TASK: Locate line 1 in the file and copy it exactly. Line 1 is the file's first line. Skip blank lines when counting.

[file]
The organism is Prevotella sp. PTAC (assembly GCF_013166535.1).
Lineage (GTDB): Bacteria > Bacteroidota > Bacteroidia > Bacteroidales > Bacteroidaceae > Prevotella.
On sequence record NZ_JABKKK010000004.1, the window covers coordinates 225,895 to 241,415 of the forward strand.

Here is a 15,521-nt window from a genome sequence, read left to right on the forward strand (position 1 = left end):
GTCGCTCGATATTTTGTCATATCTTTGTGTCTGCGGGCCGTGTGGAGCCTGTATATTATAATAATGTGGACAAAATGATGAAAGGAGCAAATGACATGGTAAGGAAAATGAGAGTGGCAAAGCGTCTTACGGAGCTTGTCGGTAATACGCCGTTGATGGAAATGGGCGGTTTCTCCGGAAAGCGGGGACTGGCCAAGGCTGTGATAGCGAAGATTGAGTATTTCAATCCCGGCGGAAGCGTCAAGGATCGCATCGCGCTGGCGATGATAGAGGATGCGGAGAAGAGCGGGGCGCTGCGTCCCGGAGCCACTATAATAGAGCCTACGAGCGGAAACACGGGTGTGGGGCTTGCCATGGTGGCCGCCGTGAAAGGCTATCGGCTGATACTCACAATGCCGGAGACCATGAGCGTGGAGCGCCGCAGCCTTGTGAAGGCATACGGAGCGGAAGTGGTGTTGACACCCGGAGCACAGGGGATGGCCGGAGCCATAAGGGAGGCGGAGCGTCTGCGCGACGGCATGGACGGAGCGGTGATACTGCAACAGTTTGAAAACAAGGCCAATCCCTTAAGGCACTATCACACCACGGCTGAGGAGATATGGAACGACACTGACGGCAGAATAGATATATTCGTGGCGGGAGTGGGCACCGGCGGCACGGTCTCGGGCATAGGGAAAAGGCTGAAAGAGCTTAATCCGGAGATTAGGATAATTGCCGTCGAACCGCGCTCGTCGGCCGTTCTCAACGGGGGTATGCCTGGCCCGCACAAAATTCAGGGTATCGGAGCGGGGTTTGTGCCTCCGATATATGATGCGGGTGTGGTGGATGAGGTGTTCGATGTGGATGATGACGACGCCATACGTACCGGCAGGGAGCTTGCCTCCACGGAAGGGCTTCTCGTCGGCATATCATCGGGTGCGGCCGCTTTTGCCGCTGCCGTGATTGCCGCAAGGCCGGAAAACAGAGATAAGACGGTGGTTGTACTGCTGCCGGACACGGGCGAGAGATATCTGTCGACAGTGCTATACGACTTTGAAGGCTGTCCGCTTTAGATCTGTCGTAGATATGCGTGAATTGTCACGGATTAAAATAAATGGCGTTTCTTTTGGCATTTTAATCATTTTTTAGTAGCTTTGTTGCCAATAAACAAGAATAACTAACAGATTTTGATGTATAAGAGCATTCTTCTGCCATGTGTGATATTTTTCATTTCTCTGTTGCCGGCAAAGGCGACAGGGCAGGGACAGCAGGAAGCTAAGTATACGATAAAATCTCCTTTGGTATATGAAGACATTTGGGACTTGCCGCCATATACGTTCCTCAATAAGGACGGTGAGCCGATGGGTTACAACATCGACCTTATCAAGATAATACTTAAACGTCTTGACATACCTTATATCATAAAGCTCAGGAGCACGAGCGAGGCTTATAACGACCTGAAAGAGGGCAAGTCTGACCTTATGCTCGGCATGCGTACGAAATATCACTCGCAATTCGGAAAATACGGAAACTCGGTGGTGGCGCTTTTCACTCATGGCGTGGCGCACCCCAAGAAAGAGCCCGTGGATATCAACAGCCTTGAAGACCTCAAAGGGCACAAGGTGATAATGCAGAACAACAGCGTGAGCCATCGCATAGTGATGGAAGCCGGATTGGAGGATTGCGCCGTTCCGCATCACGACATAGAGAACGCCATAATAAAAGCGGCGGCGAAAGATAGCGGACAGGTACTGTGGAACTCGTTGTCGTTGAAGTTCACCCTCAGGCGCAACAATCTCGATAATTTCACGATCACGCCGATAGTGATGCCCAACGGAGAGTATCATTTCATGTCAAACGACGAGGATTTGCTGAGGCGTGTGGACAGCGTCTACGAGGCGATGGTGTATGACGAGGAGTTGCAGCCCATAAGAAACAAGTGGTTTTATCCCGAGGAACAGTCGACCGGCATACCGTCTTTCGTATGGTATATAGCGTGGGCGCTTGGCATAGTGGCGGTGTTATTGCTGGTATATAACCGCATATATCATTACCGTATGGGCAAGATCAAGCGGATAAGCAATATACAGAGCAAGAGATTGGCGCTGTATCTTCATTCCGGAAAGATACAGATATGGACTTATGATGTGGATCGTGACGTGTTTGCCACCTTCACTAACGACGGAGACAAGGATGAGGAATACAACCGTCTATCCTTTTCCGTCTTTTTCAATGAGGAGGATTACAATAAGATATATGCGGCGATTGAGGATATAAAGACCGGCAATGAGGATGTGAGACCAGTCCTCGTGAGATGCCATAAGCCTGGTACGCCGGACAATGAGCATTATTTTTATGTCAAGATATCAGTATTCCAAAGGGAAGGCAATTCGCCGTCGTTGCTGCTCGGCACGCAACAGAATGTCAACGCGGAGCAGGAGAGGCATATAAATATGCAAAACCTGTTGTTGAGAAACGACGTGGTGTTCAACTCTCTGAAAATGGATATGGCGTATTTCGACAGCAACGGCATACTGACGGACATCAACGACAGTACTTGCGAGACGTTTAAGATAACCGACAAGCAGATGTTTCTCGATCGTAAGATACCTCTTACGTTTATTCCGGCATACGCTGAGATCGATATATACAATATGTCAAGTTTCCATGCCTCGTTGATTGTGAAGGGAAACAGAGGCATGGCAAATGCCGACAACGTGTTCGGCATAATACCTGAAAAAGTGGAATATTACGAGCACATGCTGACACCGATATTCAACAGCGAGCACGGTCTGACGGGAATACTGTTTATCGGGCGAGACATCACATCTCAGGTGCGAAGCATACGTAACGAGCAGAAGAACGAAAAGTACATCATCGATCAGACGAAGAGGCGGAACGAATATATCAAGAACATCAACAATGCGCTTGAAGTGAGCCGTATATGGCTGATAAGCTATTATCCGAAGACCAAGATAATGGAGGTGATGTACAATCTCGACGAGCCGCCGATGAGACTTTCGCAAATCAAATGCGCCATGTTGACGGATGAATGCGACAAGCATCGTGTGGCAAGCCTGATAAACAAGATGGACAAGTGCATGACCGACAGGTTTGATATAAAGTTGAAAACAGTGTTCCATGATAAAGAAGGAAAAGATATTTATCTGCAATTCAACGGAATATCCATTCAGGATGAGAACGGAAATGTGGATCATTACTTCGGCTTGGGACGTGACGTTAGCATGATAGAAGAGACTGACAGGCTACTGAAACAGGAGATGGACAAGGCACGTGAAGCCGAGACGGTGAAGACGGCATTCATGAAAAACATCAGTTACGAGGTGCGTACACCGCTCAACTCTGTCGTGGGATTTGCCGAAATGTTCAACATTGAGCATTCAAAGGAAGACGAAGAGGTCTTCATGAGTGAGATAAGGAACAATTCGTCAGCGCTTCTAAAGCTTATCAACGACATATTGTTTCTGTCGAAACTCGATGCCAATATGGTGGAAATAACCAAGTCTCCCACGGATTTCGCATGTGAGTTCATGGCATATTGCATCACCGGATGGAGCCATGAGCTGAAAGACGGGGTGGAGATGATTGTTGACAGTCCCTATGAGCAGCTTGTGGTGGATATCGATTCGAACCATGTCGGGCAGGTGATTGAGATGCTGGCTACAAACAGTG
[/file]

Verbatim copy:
The organism is Prevotella sp. PTAC (assembly GCF_013166535.1).